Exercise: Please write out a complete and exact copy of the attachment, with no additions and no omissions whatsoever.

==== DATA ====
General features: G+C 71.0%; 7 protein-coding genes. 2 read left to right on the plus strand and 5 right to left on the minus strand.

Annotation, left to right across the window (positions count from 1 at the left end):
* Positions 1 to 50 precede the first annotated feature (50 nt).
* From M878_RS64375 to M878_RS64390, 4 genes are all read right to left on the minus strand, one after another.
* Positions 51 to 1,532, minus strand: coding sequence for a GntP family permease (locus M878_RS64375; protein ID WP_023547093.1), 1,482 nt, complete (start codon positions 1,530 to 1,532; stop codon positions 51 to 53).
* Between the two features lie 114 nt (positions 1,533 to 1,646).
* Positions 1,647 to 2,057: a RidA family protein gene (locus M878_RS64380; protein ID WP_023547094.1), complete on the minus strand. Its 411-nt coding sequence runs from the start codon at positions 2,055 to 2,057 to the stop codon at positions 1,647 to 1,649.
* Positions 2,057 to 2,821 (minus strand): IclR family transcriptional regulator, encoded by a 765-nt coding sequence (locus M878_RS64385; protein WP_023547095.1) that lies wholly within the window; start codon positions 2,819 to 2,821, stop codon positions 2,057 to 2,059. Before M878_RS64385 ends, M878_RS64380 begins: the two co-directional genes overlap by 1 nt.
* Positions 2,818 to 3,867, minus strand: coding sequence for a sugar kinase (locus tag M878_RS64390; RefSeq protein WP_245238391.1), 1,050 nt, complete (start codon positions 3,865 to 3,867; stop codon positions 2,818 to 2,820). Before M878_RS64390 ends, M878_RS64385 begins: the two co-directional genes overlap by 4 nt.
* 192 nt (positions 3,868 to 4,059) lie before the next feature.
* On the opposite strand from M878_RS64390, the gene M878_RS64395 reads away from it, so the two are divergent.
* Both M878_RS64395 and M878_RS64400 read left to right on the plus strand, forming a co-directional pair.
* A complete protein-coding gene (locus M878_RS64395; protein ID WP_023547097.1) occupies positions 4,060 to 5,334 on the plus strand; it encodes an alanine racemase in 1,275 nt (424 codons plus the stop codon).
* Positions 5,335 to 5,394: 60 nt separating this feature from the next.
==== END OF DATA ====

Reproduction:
General features: G+C 71.0%; 7 protein-coding genes. 2 read left to right on the plus strand and 5 right to left on the minus strand.

Annotation, left to right across the window (positions count from 1 at the left end):
* Positions 1 to 50 precede the first annotated feature (50 nt).
* From M878_RS64375 to M878_RS64390, 4 genes are all read right to left on the minus strand, one after another.
* Positions 51 to 1,532, minus strand: coding sequence for a GntP family permease (locus M878_RS64375; protein ID WP_023547093.1), 1,482 nt, complete (start codon positions 1,530 to 1,532; stop codon positions 51 to 53).
* Between the two features lie 114 nt (positions 1,533 to 1,646).
* Positions 1,647 to 2,057: a RidA family protein gene (locus M878_RS64380; protein ID WP_023547094.1), complete on the minus strand. Its 411-nt coding sequence runs from the start codon at positions 2,055 to 2,057 to the stop codon at positions 1,647 to 1,649.
* Positions 2,057 to 2,821 (minus strand): IclR family transcriptional regulator, encoded by a 765-nt coding sequence (locus M878_RS64385; protein WP_023547095.1) that lies wholly within the window; start codon positions 2,819 to 2,821, stop codon positions 2,057 to 2,059. Before M878_RS64385 ends, M878_RS64380 begins: the two co-directional genes overlap by 1 nt.
* Positions 2,818 to 3,867, minus strand: coding sequence for a sugar kinase (locus tag M878_RS64390; RefSeq protein WP_245238391.1), 1,050 nt, complete (start codon positions 3,865 to 3,867; stop codon positions 2,818 to 2,820). Before M878_RS64390 ends, M878_RS64385 begins: the two co-directional genes overlap by 4 nt.
* 192 nt (positions 3,868 to 4,059) lie before the next feature.
* On the opposite strand from M878_RS64390, the gene M878_RS64395 reads away from it, so the two are divergent.
* Both M878_RS64395 and M878_RS64400 read left to right on the plus strand, forming a co-directional pair.
* A complete protein-coding gene (locus M878_RS64395; protein ID WP_023547097.1) occupies positions 4,060 to 5,334 on the plus strand; it encodes an alanine racemase in 1,275 nt (424 codons plus the stop codon).
* Positions 5,335 to 5,394: 60 nt separating this feature from the next.